Baby massage has been practiced throughout the ages and in many countries, especially in Asia and Africa. Only in recent years, has the western world taken notice and started implementing this.
There are many different techniques in massage therapy, and the same goes for baby massage.
The basic idea though, is that you gently knead, stroke or rub the muscles and soft tissue on each part of a baby's body. By doing this, you help your baby relax, heal and bond with you (and vice versa!).
While massaging your baby, keep eye contact and gently talk or sing to your baby; this should be an enjoyable time for the both of you! When you feel calm and relaxed, your baby will relax too. If your baby gets irritated or restless, you can stop and try some other time again.
Baby massage should be kept as a pleasant experience, do not allow it to become just another chore in your baby care routine.
Make sure that the room is comfortably warm and not too brightly lit. Create a relaxing atmosphere for yourself and your baby. You can put on some soft music.
Place your baby on a flat surface, such as the changing table or sit on the floor or bed. Both of you should be comfortable and safe. Ensure that your baby won't fall off of the changing table or bed if they make any sudden movements.
Cover the surface with a towel or cloth in case your baby decides to make a wee or poo so that you can quickly clean up the mess. You can also keep your baby's nappy on if you prefer.
Personally, I used baby lotion to massage my children. The main idea is to reduce friction between your hands and your baby's skin, helping you to glide over your baby with ease and in a continuous motion.
Test the oil on a small patch of skin first, to ensure that your baby is not allergic.
Some people like to add essential oils to these carrier oils; others prefer not to. Although it might add a lovely scent and provide other benefits, it does take away from the bonding experience. When the oil's scent is neutral (such as vegetable and plant oils), the baby gets to know your scent better. It adds to the bonding process; this is a personal choice.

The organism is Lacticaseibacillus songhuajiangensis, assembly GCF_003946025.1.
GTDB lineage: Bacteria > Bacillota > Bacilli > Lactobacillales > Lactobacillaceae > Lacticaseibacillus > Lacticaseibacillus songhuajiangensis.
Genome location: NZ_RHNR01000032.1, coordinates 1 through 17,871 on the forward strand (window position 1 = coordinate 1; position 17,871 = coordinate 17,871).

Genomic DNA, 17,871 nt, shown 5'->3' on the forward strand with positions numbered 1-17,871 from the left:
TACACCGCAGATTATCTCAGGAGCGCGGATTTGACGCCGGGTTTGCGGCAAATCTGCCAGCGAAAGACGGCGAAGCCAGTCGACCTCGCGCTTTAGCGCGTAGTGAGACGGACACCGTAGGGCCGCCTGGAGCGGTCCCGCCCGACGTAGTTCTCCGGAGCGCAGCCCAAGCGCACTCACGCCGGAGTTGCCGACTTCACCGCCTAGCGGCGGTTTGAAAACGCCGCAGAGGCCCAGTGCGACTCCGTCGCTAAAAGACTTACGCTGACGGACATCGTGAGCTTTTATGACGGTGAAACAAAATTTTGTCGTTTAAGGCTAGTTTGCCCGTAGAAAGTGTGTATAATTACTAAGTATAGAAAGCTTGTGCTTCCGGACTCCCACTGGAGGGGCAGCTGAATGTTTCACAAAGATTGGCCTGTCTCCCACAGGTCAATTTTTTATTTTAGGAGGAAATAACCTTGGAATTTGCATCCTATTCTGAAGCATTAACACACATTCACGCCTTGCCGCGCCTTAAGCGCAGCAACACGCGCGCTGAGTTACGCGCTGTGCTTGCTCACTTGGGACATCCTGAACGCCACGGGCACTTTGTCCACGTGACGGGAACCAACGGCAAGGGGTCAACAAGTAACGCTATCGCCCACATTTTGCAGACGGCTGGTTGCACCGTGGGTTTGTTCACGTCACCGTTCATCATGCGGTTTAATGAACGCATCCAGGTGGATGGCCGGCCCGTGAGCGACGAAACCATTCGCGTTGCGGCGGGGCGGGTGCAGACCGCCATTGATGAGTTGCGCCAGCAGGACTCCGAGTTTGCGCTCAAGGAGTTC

Ideally, you should get proper training from an infant massage instructor, who will teach you the correct techniques of baby massage.
If your baby is sick, has a fever, diarrhea or a skin rash, it is better to skip the massage. Unless of course, your doctor recommends otherwise.
To avoid your baby from bringing up their milk, do not massage your baby directly after a feed.
Also, ensure that your baby is in a good mood and ready to be massaged. If your baby is calm, content and has a steady gaze and relaxed limbs (or reaches out to you after telling your baby it's time for a massage), you know they are ready.
If your baby turns away, becomes stiff and fussy or is crying, it is better to wait until they calm down before trying again.
The time of day that you massage your baby is entirely up to you. Some prefer mornings; others make it part of the bath time routine or part of the bedtime routine, this might change with time, as your baby grows up. If your baby becomes too excited during a massage, move the massage sessions to daytime.